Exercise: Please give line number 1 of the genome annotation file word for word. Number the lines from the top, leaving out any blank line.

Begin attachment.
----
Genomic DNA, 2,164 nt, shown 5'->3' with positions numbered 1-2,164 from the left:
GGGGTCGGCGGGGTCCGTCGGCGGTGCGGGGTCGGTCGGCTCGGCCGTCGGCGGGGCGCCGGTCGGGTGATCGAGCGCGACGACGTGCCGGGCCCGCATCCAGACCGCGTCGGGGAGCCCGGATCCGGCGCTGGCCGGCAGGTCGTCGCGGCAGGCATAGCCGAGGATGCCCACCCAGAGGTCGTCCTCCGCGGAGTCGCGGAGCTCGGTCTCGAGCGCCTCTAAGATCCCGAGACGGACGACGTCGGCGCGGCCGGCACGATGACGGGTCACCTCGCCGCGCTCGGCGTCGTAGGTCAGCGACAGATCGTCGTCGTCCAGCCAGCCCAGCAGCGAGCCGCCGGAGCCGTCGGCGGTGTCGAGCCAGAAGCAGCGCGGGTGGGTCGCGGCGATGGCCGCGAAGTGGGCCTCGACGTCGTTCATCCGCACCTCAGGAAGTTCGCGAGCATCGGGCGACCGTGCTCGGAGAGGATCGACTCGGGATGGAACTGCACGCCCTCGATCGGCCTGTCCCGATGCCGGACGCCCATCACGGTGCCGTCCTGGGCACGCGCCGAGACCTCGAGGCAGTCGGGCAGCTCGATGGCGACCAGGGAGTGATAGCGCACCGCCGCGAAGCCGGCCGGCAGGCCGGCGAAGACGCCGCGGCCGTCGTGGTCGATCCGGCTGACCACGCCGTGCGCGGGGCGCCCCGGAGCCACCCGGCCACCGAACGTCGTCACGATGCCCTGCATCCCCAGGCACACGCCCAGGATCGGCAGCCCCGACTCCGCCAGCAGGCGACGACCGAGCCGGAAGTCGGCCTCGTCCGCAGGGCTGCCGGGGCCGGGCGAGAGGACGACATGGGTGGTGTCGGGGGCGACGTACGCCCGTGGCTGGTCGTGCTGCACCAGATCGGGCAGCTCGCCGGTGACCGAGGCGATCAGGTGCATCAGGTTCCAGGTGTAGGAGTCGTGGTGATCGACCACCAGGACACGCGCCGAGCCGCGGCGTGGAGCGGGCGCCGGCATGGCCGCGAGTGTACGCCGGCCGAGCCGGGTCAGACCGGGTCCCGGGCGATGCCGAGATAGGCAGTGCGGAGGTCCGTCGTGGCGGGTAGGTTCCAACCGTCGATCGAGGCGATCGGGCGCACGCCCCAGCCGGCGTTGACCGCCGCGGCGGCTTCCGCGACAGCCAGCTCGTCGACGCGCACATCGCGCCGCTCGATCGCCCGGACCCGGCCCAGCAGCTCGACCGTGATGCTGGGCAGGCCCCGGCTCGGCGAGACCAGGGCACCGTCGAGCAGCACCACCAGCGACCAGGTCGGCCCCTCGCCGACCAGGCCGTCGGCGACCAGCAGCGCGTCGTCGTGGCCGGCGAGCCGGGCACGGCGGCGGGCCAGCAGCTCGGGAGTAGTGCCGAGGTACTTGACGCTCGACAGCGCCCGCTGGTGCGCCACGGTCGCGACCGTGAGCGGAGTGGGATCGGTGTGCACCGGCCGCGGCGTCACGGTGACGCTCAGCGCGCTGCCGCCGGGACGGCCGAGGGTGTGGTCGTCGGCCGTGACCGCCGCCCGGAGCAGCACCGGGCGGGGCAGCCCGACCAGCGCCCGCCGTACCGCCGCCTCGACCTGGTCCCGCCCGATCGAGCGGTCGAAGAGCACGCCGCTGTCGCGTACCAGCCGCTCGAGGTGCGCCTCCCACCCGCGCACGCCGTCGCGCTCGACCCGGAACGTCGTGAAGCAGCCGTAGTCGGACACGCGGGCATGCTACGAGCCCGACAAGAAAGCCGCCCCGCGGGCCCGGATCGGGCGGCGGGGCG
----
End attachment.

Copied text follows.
Genomic DNA, 2,164 nt, shown 5'->3' with positions numbered 1-2,164 from the left: